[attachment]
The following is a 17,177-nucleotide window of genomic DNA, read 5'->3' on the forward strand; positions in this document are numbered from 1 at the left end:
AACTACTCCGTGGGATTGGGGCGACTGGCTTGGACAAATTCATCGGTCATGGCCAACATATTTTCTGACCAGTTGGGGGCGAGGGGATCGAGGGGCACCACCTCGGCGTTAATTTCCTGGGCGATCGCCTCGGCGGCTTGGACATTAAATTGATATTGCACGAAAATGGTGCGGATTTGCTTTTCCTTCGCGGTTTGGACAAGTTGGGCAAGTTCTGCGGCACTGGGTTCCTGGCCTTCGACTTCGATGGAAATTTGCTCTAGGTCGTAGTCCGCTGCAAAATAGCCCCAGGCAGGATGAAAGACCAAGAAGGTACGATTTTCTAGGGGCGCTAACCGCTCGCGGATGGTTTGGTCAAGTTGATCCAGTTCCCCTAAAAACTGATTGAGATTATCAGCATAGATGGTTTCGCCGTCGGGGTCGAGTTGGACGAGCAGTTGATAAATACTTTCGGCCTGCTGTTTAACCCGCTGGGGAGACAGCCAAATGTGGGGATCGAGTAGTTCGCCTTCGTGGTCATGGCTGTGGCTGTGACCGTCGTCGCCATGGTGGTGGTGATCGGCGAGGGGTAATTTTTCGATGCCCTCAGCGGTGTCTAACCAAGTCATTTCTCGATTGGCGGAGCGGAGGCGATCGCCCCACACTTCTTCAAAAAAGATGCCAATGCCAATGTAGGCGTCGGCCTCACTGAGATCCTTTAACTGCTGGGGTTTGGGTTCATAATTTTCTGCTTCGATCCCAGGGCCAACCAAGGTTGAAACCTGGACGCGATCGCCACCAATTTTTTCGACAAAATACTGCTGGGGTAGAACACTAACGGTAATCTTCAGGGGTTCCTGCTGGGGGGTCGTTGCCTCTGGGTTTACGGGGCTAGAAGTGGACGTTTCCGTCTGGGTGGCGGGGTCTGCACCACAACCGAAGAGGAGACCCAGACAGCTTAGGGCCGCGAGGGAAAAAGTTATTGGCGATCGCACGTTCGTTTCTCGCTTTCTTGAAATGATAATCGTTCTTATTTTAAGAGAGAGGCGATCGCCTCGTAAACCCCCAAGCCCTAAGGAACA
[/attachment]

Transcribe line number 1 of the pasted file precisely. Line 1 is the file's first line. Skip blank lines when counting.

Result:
The following is a 17,177-nucleotide window of genomic DNA, read 5'->3' on the forward strand; positions in this document are numbered from 1 at the left end: